Hufcor’s new InVista glass panels combine sleek, minimalist design with superior acoustics.
Open floor plans are the perfect way to bring natural light into an office space. They’re also a great way to encourage employees to collaborate. However, open designs can also be challenging when workers need a private space to hold a meeting or a group discussion without disrupting everyone else.
This was the challenge the design and consulting firm Stantec faced in early 2017, as the company prepared to move into new office space in Austin, Texas. Amy Martinez, a senior interior designer at Stantec who helped design the new office, says the company wanted to preserve the open space and high ceilings but also needed to create a conference room area that opened into the break room. This would allow the space to accommodate larger crowds, providing more flexibility when not in use, so they researched solutions to help balance openness with functionality.
Wisconsin-based Hufcor Inc. knows a thing or two about making space adaptable. The 118-year-old company is the world leader in moveable walls. For years, Hufcor made its name manufacturing and installing the giant modular panels often found in large hotel conference centers. But the company has since developed many kinds of moveable partitions, designed to accommodate everything from elementary schools to office spaces to SWAT team training facilities.
Stantec wanted to use one of Hufcor’s heavy-duty modular glass panel systems to fill the 28-foot-long threshold. But Hufcor advised against it. “That was overkill,” says Mike Kontranowski, Hufcor’s vice president of marketing.
As it turns out, Hufcor had a brand new panel system in the works—the InVista Low Profile Acoustical Glass Wall—that would combine ease of use and a minimalist aesthetic with top-notch sound blocking capabilities. It had never been installed in a customer’s space before, but where better to make its world debut than an office for a design firm?
Striking a Balance
Hufcor is an innovative company. In addition to designing, installing, and servicing its own products, the company also services competitors’ products. “It gives us great insight,” says Rick Woods, a marketing product manager.
Through this unique form of market research, Hufcor realized a common problem with existing modular glass panels. They were either sleekly designed but let too much noise through or blocked sound well but had big, bulky frames.
Hufcor challenged its engineers to build a product that prioritized both acoustics and aesthetics. With InVista, Hufcor wanted to remove as much of the frame as possible while retaining structural integrity and acoustic performance. The key, Kontranowski says, was not the glass itself but the hardware surrounding the glass.
Engineers developed a new pin-and-lock system to secure the panels and included seals at the top and edges of each panel to make sure noise levels were adequately controlled. At the same time, engineers made InVista’s frame much slimmer than those of comparable products, without sacrificing sturdiness or acoustic performance. “It’s slimmer and has a very clean look to it,” Kontranowski says.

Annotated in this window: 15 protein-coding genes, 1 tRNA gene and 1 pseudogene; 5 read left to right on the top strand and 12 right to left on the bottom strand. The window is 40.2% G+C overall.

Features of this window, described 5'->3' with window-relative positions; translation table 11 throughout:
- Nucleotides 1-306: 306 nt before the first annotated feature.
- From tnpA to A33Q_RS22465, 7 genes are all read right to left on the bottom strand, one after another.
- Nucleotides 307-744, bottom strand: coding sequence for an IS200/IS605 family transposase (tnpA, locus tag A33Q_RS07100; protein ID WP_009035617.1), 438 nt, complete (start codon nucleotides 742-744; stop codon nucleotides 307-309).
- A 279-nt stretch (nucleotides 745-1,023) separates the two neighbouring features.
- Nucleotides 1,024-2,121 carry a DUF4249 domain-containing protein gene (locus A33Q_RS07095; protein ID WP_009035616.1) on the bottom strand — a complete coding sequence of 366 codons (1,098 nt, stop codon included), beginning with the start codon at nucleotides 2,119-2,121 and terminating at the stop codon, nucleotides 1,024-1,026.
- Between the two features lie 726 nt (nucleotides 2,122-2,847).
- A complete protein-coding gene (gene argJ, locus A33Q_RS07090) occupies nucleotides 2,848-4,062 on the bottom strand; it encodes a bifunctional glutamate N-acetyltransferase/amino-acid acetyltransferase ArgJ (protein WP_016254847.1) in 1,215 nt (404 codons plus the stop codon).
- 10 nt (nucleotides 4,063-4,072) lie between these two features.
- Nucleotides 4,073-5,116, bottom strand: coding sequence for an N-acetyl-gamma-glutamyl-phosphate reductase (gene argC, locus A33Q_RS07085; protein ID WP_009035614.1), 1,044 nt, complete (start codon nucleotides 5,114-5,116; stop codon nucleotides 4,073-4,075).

Coming to Life
Putting the InVista panels in Stantec’s offices came with an unexpected challenge. The space had 15-foot ceilings and lots of windows providing natural light and views of downtown Austin. But the oddly shaped, high-ceiling space lacked the structural steel or concrete typically used to mount the support tracks.
But challenges are nothing new to Hufcor. Most installations require changes to make them work—that’s why more than 90% of the company’s installations are custom-designed. “We’re more of a design-build firm than a product manufacturer,” Kontranowski says.
To address the lack of structural support at Stantec, Hufcor installers bolted up a freestanding structural support system inside the space. Interestingly enough, this isn’t the first time Hufcor has faced this challenge. Years ago, Hufcor created yet another product for this very situation—called Unispan. This created a track for the panels but avoided the need to install steam beams and diminish the space’s open feel.
Stantec moved into its new space near the end of 2017, and Martinez says employees love it. “We were able to open that whole wall up and create one large, open space. It creates a great environment for employees to take their laptops and go in the break room and work,” she says.
The open space has also encouraged conversation between younger staff and more tenured staff, who are now learning from one another and trading ideas. And, if someone in the office needs to hold a closed-door meeting, all they have to do is slide the panels together, lock them, and listen as the chatter fades discreetly into the background. “It’s been really cool to see our space come to life,” Martinez says. “It was exactly what we needed.”
Before & After
Improved acoustic performance wasn’t the only breakthrough Hufcor engineers made in designing InVista. While previous products left hardware exposed even after all the panels were locked in place, the company designed a new pin-and-lock system to hold the panels together. Once locked down, only the hardware on the outermost panel can be seen.
There are other streamlining touches, too. Hufcor removed the need for a floor track—InVista walls are set in a single ceiling track that is flush-mounted with an office’s drop ceiling. And engineers relocated the panels’ edge pin, previously located near the floor, to waist height for easy unlocking and repositioning.